Facility manager, Jessica Waltemyer oversees all the facilities for the Department of Animal Science in Cornell’s College of Agriculture and Life Sciences (CALS), including sites used to teach students hands-on methods of raising animals and those for large-scale research. Waltemyer also teaches courses that prepare students to become responsible and ethical leaders in the food processing industry: Meats (ANSC 3500) and Large Animal Handling (ANSC 2100). Here, she discusses her work.
The Meats course is one of the department’s most popular courses. How did the course come to be and what is your current role?
I started out assisting in the course six years ago and now run the entire laboratory portion of the course. For many years, the department maintained a retail meat market that was sourced through the original meat science course. The retail market was discontinued in 1983, and the first meat science course ended in 2008 when the lead professor retired. In 2016 I worked to revive both the lecture and lab components of the course. Given its growing popularity, the course was fully revitalized in 2018 and has been offered every fall semester since. We cap the registration at 16 students per lab section to keep the course small and interactive.
Animal Science does a fantastic job providing in-depth, hands-on experiences for students. I'm proud to add the Meats course to the growing list of experiential learning opportunities!
What is something that makes the Meats course unique?
Our facility is a fully United States Department of Agriculture (USDA) inspected facility, which means the students experience USDA officials inspecting the products for animal welfare and food safety regulation compliance. This certification is crucial for student learning. I worked closely with people in the meat industry and took several courses on food science and safety to earn the certification. By 2019 we had a USDA inspected facility, fully integrated lecture and laboratory course that focused on providing students unique hands-on experiences in meat production. Students learn what it means to be a responsible and ethical member of the food processing industry. All of our labs are done in the presence of USDA officials that oversee our practices and answer any questions students may have.
What hands-on opportunities do students get to have in the laboratory portion of the course?
Our holistic educational approach to teaching students about the food processing industry ensures they leave the course with a well-rounded understanding of the training and techniques needed in this industry. There’s a large emphasis on human safety and animal health, as well as a focus on technical skills, such as the handling of live animals, humane processing techniques, and preparing the carcass for consumption. Our USDA inspection and certification allows us to sell our products to customers, and this provides a great learning opportunity for students to become familiar with the retail side of the industry, including packaging, labeling, and marketing. We want students to be aware of hygienic practices as well as safe techniques for meat cutting.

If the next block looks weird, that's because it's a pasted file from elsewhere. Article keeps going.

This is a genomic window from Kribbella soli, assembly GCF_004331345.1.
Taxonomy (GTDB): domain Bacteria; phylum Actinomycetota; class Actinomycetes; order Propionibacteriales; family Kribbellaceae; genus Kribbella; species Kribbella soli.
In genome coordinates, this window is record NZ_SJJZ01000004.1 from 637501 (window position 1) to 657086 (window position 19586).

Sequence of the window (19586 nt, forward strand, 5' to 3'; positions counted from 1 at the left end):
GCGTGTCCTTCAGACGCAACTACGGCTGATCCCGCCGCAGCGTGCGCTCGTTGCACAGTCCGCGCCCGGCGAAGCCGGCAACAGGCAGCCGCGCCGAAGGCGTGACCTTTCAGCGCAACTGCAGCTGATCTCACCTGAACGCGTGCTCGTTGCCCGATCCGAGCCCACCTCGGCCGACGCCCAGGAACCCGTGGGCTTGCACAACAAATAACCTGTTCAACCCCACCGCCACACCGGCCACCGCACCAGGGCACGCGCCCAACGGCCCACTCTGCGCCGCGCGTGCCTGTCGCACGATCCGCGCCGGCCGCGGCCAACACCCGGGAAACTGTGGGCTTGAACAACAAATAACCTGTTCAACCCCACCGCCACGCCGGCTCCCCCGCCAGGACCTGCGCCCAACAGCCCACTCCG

At the end of the semester, we have a tasting lab that allows students to try different cuts of meat from different species. They get to enjoy the products from their coursework throughout the semester.
What are some things that you enjoy teaching about the course?
I really enjoy providing information to people who have limited exposure to the industry. I emphasize the high degree of safety, regulation, and welfare in order to ensure the safety of the products. I have worked with students from a wide variety of majors who have all found the course immensely rewarding.
Tell us about your course Large Animal Handling.
In 2016, I began pursuing my Master in Professional Studies degree through the Cornell CALS Department of Animal Science to improve my knowledge in food science and animal biology. My final project encompassed the goals and training I wanted to achieve during my MPS, and my focus was on agricultural education. As the animal science facilities manager, I came to realize that there was a need among students to have more experience working with large animals in a safe and comfortable environment. I created the course to achieve these goals and provide hands-on learning experiences for students.
While the class isn’t exclusively focused on food processing, the techniques students learn in the course help them understand how to handle livestock ethically and safely, which ultimately applies to the food supply chain. Most of my students in this course are on the pre-veterinary track, but I always try to convey the importance of their work in the greater context of the food industry.
Catherine Andreadis ’22 is a student writer for the Cornell CALS Department of Animal Science.
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